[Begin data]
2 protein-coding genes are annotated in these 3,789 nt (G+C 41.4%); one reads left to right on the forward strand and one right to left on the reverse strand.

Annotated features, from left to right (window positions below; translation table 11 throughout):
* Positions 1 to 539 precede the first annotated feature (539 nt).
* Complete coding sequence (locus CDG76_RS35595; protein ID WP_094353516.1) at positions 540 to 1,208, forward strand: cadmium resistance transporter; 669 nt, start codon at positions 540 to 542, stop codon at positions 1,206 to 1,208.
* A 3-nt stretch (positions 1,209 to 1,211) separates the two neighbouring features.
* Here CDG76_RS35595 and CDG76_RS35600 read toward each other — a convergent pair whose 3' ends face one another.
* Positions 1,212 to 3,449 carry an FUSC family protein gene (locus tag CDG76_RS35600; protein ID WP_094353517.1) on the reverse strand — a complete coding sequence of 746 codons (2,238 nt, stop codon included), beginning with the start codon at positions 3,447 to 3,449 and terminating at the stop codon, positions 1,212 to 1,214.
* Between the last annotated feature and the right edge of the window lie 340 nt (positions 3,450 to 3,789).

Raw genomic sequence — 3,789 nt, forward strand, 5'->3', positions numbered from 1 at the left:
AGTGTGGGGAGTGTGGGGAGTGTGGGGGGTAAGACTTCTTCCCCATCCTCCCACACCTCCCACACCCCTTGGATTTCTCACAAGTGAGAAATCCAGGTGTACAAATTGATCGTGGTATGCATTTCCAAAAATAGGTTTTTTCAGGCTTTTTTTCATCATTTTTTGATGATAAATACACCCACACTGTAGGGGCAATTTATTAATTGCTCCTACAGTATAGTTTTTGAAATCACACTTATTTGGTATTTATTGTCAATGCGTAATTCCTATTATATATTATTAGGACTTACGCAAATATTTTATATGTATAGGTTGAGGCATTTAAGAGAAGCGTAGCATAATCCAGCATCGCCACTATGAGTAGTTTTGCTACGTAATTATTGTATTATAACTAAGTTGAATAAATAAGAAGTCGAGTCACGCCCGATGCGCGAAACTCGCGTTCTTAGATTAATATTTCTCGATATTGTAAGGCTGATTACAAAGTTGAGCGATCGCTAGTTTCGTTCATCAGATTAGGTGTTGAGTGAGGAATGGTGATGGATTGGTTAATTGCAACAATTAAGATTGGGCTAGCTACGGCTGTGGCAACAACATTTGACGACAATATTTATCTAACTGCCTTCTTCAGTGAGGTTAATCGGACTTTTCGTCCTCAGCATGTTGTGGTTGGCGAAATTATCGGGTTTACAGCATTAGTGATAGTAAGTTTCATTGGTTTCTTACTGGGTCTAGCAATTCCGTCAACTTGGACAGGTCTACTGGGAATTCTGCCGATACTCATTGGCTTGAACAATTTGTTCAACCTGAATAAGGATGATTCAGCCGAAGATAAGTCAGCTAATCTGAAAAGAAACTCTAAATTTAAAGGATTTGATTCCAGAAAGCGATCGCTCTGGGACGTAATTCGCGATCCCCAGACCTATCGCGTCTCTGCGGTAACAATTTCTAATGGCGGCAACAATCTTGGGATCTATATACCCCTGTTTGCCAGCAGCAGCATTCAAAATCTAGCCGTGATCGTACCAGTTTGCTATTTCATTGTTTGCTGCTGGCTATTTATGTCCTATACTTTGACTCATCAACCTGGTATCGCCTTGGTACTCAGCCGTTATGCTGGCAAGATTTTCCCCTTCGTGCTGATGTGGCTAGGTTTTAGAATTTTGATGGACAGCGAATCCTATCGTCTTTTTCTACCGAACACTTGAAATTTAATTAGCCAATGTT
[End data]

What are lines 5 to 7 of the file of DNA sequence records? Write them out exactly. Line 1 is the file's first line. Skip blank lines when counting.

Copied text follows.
* A 3-nt stretch (positions 1,209 to 1,211) separates the two neighbouring features.
* Here CDG76_RS35595 and CDG76_RS35600 read toward each other — a convergent pair whose 3' ends face one another.
* Positions 1,212 to 3,449 carry an FUSC family protein gene (locus tag CDG76_RS35600; protein ID WP_094353517.1) on the reverse strand — a complete coding sequence of 746 codons (2,238 nt, stop codon included), beginning with the start codon at positions 3,447 to 3,449 and terminating at the stop codon, positions 1,212 to 1,214.